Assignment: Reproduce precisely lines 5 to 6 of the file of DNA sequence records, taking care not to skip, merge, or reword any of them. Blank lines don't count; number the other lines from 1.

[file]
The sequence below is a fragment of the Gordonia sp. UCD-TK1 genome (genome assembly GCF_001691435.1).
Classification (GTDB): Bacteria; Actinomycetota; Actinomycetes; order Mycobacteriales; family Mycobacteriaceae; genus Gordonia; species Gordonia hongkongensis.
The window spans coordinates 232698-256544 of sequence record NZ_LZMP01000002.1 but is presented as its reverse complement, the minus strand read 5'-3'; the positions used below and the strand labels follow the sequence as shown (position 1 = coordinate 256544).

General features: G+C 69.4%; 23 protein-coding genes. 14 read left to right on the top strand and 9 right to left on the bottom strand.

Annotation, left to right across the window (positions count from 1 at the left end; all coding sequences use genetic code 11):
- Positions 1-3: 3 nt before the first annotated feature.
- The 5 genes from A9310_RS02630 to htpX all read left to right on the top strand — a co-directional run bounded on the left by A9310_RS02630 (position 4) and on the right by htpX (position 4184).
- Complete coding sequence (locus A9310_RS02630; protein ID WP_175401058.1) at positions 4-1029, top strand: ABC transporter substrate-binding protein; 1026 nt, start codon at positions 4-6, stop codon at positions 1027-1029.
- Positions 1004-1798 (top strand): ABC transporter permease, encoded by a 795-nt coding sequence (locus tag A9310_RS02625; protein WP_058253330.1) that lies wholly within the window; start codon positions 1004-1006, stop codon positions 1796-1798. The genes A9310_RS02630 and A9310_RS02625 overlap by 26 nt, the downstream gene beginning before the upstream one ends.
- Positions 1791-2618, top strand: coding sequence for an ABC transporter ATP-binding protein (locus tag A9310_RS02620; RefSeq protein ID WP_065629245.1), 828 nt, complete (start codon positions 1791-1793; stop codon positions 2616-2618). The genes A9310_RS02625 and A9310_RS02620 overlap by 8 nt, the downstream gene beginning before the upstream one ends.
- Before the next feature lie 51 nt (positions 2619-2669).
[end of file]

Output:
Annotation, left to right across the window (positions count from 1 at the left end; all coding sequences use genetic code 11):
- Positions 1-3: 3 nt before the first annotated feature.